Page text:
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©2019 by Synergy Print Management. 

Anyone for Tea?

Office life would not be complete without a cup of tea or two, especially here at Synergy. The kettle rarely has a day off so there is a regular stream of tea pouring to our desks. It’s our fuel. It keeps us vitalised and in a jolly good mood.

Since the 18th century, tea has been guzzled and supped throughout the UK. We get through a whopping 165 million cups a day (we suspect a large proportion of that figure is consumed here in our office). Tea is a social thing. We catch up over a cup, hold meetings with several to hand and it gives us a break from the computer screen.

The first tea room was opened in 1706 at the Strand in London by Thomas Twining. They quickly became popular and can still be found across the UK.

Everyone makes a cup tea differently. Some have tea so weak it needs to be coaxed out of the cup and others like it so strong it could bench press the biscuits. Whatever your preference there are a few tea “sins” that should always be avoided:

  • Using the last of the milk. Never let the milk run out. Ever. This catastrophic sin means the fountain of life-giving tea will stop.

  • Putting the milk in first. If you are guilty of this, you need to stop this crazy practice!

  • Fishing the tea bags out of the cups at the same time on one spoon so you end up with four tea bags in the end cup. A totally baffling quirk.

Despite all the variations surrounding tea from its preparation to consumption, there is one common element – the packaging. There is a lot of love and thought put in to the design and aesthetics. The box or wrapper takes you on the journey of the tea itself; from where the type of tea came from, its history through to its flavour and aroma. The world of tea is a lot bigger than your average PG Tips!

No matter what your office tipple might be and however you prefer it made, you need biscuits to accompany a cup of the hot stuff. According to research, a Rich Tea is the ultimate dunking biscuit followed by Hob Nobs and Chocolate Digestives. However, in our lovely work space, any crumbly treat is welcome – bourbons, custard creams, Jammy Dodgers and the good old garibaldi all find their way in to Steve’s biscuit drawer which is raided on a regular basis. As self-confessed biscuit hawks, we can be found with our paws in the drawer ferreting about for a biscuit or two.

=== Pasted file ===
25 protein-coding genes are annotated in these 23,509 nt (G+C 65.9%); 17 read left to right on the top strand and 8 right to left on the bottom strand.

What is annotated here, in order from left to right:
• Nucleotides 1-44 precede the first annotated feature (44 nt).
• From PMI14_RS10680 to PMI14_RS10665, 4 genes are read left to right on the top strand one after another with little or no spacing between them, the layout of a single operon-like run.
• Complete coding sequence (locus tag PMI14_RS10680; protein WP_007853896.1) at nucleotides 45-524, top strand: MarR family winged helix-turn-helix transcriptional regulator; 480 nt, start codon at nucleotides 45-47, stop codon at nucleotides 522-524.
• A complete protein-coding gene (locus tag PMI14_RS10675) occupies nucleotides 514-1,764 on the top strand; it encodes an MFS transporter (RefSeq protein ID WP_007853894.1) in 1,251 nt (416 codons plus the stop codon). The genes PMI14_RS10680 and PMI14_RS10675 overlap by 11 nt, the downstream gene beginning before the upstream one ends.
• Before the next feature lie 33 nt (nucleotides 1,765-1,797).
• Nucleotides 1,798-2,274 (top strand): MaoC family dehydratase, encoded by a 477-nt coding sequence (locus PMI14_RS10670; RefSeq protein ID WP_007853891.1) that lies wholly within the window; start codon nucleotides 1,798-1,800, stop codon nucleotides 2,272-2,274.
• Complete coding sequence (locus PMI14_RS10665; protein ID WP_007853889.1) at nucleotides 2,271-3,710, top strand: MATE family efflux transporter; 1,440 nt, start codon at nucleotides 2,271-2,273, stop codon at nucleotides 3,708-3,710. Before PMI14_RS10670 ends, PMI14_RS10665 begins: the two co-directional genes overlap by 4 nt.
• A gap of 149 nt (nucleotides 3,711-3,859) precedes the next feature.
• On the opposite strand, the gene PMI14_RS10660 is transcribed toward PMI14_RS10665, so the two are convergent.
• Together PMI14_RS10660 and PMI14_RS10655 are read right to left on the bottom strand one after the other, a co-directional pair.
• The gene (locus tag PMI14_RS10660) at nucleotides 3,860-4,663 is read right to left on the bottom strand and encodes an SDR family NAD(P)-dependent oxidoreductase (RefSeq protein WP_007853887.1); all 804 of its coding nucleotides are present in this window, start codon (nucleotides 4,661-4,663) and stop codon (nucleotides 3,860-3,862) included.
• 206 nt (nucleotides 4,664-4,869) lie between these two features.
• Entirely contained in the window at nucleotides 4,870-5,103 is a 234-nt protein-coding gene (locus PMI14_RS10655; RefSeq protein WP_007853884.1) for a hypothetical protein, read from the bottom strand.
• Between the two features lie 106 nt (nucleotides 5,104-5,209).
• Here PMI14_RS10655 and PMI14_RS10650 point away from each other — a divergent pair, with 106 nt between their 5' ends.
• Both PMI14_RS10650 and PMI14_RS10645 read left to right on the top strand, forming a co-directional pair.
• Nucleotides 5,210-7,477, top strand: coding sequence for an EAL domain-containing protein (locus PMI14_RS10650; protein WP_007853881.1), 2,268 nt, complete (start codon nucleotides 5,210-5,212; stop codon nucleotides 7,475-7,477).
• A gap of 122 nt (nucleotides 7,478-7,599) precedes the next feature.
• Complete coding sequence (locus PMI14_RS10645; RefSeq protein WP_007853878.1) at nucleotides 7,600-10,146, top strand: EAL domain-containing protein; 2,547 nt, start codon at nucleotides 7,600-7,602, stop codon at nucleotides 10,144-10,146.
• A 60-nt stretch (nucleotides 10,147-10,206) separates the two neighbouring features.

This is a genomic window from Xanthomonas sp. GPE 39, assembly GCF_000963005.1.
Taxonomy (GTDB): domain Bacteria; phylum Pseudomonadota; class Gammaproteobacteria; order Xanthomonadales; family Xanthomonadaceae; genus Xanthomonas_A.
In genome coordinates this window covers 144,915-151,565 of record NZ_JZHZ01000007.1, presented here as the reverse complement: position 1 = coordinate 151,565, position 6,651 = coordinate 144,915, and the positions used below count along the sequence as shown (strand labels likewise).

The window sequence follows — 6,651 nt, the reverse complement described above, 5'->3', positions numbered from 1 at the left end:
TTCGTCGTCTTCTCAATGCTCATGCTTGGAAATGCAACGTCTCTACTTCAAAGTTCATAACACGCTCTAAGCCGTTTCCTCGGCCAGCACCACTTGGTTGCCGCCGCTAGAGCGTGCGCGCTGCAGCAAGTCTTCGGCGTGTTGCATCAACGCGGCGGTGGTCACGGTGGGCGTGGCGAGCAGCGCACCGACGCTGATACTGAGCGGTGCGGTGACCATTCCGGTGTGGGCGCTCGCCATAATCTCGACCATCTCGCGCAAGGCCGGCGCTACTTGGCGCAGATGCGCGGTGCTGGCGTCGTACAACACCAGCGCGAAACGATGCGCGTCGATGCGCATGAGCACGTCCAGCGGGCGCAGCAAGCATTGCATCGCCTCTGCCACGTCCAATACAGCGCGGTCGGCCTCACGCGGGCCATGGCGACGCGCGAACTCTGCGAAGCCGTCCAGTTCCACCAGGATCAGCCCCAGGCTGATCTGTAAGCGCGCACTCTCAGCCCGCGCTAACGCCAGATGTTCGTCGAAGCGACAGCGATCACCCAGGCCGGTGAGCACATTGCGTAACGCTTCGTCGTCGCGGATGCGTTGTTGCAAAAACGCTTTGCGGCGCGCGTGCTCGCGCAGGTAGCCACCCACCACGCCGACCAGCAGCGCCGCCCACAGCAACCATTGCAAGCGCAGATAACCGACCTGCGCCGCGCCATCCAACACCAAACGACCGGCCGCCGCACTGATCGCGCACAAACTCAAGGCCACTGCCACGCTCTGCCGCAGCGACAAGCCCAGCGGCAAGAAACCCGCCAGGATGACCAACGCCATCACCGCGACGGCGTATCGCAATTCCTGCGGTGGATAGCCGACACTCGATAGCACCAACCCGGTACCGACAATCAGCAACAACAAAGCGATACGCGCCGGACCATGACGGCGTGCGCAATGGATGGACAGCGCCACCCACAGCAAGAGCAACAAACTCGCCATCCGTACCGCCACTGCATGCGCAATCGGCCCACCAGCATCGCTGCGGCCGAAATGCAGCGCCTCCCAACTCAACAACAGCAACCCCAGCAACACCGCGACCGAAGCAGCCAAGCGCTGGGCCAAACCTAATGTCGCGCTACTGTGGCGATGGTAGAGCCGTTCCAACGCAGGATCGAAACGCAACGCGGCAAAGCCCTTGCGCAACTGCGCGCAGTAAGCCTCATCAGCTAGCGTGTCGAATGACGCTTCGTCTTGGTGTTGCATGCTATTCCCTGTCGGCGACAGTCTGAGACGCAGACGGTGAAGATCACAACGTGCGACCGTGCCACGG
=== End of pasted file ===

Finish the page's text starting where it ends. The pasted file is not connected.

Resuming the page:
We may not be fussy over the type of biscuit but we certainly take due care and diligence over our daily cuppa. We really like our tea.

Here are some tea’s we would love to try (hint hint!)

From top left:

  • William Whistle Tea design for their fruity drink

  • Tweet box designed by Marina Apevalina. The boxes feature different birds for different flavours of tea.

  • T-Spoon by March Design. The tea is on the spoon. Simply stir in hot water!

  • Cut out tea box by Annemarie Kloosterhof

  • Origami bird teabags by Natalia Ponomareva. Beautiful to look at.

  • Tealicious designed by Alvarez Juana. The design allows you to see the leaf type, water temperature and how long to steep for.

  • Hanger Tea designed by Soon Mo Kang – little t-shirts on paper hangers!

  • Artea design by Masha Ponomareva

If we can’t find any of these beauties to try, we’ll have to stick with good old Yorkshire tea!